1. pineapples

    pineapples Member

    http://qntra.net/2016/03/a-miner-problem/

    tl/dr
    four attempts at a transaction set were made with increasing tx fees. none were accepted.
    A0 -> A1 -> A2 -48hrs-> A3 -> -48hrs-> A4 -16 hrs->

    a new transaction set , different inputs same outputs was made and accepted
    B

    2hrs later A1 (week old, zero fee) was re-broadcast (by unknown) and accepted


    the allegations are -
    someone's fucking wit de blocks.

    the comments are interesting.


    the obvious silliness is creating a new transactions with different inputs that any node would not find contradictory to earlier transactions.
     
  2. pineapples

    pineapples Member

    16:07:45 kakobrekla:>If you are proposing that you are actually running a node which keeps all 0-fee txn for a week plus, I very much would like to know what machine are you running, and when's the last time you realised what an incredible DoS mechanism this is.
    16:07:50 mircea_popescu:aha!
    16:08:17 sturles:I don't keep them all. Only the ones with the highest priority.-
    16:08:29 mircea_popescu:so how long is the longest you keep a txn ?
    16:08:41 sturles:I don't have a time limit.

    lol
    http://log.bitcoin-assets.com/?date=03-03-2016#1420986
     
  3. Ryler Sturden

    Ryler Sturden Member Staff Member MC Developer

    People need to understand there is nothing stopping miners or nodes in Bitcoin doing what they want with transactions they receive. The mainline code in Bitcoin has mechanisms to stop valid Bitcoin transactions because they don't have a high enough fee. So the developers believe they can be the arbiters of valid transactions instead of the actual Bitcoin protocol.

    It would have been smarter in the first place if the Bitcoin protocol had clear limits on what is valid and what is not. Well actually it does do that. But it should have done that within a context of security too. Which is what the Bitcoin developers are trying to adhoc add over the top of the Bitcoin protocol by saying "Unless a transaction has this fee don't keep it". If you send them too much of these valid transactions they will even ban you from connecting to them anymore. So the main thing they are doing is trying to stop spam transactions which clog the system, both the network AND the blocks. Most people agree with that concept which is why most Bitcoiners don't care so much about it, but there was heavy debate around that at the time from what I remember.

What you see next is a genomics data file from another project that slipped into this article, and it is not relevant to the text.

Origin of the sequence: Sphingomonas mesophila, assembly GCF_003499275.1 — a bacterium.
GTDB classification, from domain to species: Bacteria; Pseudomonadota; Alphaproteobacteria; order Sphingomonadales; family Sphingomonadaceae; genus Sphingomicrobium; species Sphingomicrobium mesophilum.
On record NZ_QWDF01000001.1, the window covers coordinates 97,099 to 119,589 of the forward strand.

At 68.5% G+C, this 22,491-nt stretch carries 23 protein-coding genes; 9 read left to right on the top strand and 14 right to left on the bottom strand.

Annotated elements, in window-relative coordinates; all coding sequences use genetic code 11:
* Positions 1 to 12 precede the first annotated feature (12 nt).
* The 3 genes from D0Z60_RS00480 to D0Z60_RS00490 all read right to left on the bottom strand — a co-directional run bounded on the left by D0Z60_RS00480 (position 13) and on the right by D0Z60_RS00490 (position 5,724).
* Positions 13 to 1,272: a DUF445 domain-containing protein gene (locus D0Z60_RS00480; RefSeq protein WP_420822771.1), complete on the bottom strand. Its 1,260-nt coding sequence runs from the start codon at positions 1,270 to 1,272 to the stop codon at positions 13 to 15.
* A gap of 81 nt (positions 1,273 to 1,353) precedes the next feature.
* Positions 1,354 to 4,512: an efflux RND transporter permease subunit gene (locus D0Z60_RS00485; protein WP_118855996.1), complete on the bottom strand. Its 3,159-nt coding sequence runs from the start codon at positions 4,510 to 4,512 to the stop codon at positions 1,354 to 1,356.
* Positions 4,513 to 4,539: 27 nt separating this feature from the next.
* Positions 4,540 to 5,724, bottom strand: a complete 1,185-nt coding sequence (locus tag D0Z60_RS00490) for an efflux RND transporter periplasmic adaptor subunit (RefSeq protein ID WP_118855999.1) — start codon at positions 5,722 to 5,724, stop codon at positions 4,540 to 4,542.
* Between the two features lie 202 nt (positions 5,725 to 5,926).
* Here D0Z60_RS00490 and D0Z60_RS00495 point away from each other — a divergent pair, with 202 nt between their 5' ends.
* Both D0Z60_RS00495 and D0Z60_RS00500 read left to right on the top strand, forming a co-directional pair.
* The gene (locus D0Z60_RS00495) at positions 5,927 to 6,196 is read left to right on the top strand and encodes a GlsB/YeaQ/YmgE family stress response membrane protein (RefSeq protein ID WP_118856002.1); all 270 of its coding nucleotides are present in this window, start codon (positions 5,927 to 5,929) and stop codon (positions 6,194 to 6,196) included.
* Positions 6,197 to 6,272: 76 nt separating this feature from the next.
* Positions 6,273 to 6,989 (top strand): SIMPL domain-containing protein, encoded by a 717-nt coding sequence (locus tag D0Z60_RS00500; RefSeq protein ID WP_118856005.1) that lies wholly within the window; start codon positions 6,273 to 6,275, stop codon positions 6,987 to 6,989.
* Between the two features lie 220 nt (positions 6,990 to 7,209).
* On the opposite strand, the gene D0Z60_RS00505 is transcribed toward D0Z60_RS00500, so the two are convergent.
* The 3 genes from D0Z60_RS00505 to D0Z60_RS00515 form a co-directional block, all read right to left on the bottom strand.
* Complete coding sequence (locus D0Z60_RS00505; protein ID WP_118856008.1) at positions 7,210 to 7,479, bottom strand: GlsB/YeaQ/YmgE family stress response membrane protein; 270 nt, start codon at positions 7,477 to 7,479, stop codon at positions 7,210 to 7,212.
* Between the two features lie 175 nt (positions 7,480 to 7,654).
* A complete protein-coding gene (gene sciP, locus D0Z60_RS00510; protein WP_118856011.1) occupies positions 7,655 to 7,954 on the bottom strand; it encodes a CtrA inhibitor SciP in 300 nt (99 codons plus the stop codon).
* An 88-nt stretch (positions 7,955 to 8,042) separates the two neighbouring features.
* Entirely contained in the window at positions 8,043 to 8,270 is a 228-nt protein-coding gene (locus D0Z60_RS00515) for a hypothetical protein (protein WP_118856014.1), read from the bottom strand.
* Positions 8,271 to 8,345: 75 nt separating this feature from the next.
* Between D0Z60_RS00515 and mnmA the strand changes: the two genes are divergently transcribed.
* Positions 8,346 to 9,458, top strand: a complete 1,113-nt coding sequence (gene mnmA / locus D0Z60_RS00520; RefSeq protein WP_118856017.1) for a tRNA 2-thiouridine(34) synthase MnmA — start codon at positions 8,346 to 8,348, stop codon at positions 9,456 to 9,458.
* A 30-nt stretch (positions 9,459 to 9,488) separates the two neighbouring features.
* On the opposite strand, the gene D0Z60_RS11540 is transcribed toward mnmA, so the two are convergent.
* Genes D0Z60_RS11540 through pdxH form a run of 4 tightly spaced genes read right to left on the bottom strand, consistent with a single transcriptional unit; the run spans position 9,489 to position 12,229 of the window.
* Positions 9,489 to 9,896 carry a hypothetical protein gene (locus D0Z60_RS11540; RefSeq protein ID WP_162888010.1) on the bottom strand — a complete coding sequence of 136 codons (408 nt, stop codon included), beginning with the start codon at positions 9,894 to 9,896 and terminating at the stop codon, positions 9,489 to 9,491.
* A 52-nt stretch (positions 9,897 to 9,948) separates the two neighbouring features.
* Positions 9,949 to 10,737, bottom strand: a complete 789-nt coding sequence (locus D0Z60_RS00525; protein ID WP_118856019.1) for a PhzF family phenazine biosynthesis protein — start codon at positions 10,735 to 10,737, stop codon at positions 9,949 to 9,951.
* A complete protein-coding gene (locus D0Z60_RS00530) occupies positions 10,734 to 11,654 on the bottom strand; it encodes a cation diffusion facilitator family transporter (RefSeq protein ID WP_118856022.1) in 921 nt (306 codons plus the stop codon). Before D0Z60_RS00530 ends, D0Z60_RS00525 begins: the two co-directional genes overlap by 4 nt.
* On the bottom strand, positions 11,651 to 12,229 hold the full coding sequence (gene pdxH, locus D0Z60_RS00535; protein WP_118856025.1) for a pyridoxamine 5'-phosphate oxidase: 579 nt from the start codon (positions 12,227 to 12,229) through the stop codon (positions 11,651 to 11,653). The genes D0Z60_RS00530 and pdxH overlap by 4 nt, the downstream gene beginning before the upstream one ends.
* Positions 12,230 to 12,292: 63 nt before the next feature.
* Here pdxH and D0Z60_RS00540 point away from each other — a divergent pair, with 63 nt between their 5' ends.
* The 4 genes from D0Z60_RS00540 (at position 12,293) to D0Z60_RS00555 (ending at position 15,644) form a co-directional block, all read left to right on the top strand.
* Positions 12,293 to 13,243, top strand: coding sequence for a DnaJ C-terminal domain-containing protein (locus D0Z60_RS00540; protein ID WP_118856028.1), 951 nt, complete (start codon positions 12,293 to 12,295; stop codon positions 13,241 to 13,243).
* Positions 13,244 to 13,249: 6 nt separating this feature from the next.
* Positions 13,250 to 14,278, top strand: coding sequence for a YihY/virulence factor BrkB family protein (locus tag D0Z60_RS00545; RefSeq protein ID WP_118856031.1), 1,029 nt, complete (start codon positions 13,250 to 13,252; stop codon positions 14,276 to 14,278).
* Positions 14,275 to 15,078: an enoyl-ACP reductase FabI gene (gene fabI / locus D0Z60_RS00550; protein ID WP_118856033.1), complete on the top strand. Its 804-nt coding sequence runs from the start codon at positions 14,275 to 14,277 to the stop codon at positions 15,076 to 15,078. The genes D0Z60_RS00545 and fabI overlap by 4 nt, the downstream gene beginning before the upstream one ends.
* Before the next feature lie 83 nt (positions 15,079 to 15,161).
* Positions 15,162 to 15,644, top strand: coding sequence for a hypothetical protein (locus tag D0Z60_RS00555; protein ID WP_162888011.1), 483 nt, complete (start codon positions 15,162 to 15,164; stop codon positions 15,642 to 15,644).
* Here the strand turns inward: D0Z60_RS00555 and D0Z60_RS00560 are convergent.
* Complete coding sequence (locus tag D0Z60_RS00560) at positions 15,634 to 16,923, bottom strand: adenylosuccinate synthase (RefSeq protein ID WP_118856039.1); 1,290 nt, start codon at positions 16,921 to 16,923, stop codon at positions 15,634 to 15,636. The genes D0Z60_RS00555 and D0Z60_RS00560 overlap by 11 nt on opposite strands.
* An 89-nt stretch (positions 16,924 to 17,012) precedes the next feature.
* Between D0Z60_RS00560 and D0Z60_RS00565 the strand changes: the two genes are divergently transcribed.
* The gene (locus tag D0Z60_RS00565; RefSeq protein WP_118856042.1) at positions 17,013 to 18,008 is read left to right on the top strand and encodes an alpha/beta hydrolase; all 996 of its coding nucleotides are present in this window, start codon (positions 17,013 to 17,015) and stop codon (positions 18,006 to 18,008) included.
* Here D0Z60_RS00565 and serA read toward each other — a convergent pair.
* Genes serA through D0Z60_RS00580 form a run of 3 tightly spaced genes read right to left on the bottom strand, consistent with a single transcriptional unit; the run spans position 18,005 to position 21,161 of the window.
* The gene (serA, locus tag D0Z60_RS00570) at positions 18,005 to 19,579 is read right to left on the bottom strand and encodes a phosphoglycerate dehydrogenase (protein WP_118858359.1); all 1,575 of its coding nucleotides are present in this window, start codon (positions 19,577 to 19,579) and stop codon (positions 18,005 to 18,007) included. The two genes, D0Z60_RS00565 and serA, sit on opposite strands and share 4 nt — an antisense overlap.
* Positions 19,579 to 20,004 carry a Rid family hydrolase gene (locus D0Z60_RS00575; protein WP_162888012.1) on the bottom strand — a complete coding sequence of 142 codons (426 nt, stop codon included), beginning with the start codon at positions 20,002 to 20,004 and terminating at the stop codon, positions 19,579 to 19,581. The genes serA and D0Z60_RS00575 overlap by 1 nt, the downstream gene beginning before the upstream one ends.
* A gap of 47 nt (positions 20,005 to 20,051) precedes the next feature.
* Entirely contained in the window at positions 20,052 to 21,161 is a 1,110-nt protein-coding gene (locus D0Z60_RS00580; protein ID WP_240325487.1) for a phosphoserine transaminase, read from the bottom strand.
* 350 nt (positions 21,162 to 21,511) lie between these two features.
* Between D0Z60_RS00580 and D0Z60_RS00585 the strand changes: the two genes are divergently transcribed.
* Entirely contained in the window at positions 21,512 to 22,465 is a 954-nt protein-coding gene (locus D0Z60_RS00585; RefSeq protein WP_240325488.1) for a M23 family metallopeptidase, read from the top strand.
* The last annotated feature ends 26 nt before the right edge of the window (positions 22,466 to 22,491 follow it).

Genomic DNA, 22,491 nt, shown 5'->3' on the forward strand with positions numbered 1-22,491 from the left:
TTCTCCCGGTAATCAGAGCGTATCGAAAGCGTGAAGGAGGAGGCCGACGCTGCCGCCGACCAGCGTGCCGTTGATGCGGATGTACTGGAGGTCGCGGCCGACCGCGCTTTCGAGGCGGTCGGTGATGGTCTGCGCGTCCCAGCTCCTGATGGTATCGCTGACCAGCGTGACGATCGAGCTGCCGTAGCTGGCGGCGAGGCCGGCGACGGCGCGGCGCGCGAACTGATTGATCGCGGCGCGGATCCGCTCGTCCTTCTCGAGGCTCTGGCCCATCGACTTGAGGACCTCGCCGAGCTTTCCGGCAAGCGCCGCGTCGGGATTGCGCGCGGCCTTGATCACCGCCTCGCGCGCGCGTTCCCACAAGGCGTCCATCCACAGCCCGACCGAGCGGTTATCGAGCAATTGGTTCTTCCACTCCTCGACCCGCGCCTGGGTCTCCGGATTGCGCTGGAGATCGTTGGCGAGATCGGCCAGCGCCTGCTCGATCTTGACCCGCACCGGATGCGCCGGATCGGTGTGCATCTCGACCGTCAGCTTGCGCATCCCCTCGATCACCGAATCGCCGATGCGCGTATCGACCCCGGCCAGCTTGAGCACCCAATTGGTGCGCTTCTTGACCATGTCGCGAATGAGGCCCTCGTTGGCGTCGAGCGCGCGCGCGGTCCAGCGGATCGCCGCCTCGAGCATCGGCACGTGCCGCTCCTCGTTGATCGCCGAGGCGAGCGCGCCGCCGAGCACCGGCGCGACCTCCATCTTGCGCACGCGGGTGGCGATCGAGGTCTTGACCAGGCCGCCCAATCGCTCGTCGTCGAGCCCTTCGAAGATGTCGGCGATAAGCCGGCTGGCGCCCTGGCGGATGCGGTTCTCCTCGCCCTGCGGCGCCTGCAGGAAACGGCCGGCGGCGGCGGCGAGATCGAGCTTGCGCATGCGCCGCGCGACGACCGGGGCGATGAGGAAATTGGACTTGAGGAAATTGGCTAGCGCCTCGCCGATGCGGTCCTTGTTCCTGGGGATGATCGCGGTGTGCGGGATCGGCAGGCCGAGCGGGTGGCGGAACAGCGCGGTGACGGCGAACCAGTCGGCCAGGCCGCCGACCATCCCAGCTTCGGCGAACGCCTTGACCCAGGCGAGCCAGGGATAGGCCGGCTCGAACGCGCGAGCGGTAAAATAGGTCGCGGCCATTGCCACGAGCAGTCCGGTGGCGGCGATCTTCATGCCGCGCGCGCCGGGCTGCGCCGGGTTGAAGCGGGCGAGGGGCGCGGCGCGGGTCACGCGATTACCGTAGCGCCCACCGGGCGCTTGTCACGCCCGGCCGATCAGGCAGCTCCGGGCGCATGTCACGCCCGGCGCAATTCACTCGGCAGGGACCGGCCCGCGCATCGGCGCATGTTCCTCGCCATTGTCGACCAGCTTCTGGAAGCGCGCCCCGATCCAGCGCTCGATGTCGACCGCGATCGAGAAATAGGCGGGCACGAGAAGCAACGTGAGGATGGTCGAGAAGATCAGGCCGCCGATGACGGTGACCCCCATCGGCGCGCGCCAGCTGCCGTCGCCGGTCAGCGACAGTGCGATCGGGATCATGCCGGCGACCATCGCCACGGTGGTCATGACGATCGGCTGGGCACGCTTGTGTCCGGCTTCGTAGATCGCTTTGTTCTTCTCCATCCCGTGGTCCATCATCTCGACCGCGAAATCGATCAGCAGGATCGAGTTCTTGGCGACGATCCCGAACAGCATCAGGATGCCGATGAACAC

In MicroCash there are no miners and all valid transactions are passed around. However the upside of a decentralized network can also be its weak point, there is nothing to stop someone altering the source and running a node which does not take any transactions, or doesn't take certain transactions. Why would they do that in MicroCash? There is nothing really to gain by doing that, especially if other nodes all aren't running your code. And with transaction pruning built into it there is no reason to care about final disk bloat either. Regardless of everything else - you want as many people to be able to run nodes if they want to. Right now it is incredibly difficult to run a Bitcoin node due to the resources it uses.

    The Bitcoin protocol is very inefficient. The code is rather inefficient too, but it is being improved and has been improved by a group of decent devs. The problem is the actual protocol is very inefficient so there is only so much the best devs in the world could do anyhow. Strange thing is I think Eth is even worse on that front but I haven't looked into its technicals yet to find out. But in theory it should be much worse than Bitcoin. MicroCash aims to get rid of all the bloat, straight down to the bare metal, and allow people to build on top of it, to build slow stuff on top of it, without it slowing down the highway.

    If you look at a highway do all the turnoffs and turnons affect the main highway? They do a little bit but not much. It is the same concept with MicroCash. If people want to build their rube goldbergs they should be able to, it just shouldn't slow down the rest of us.

    [​IMG]
     

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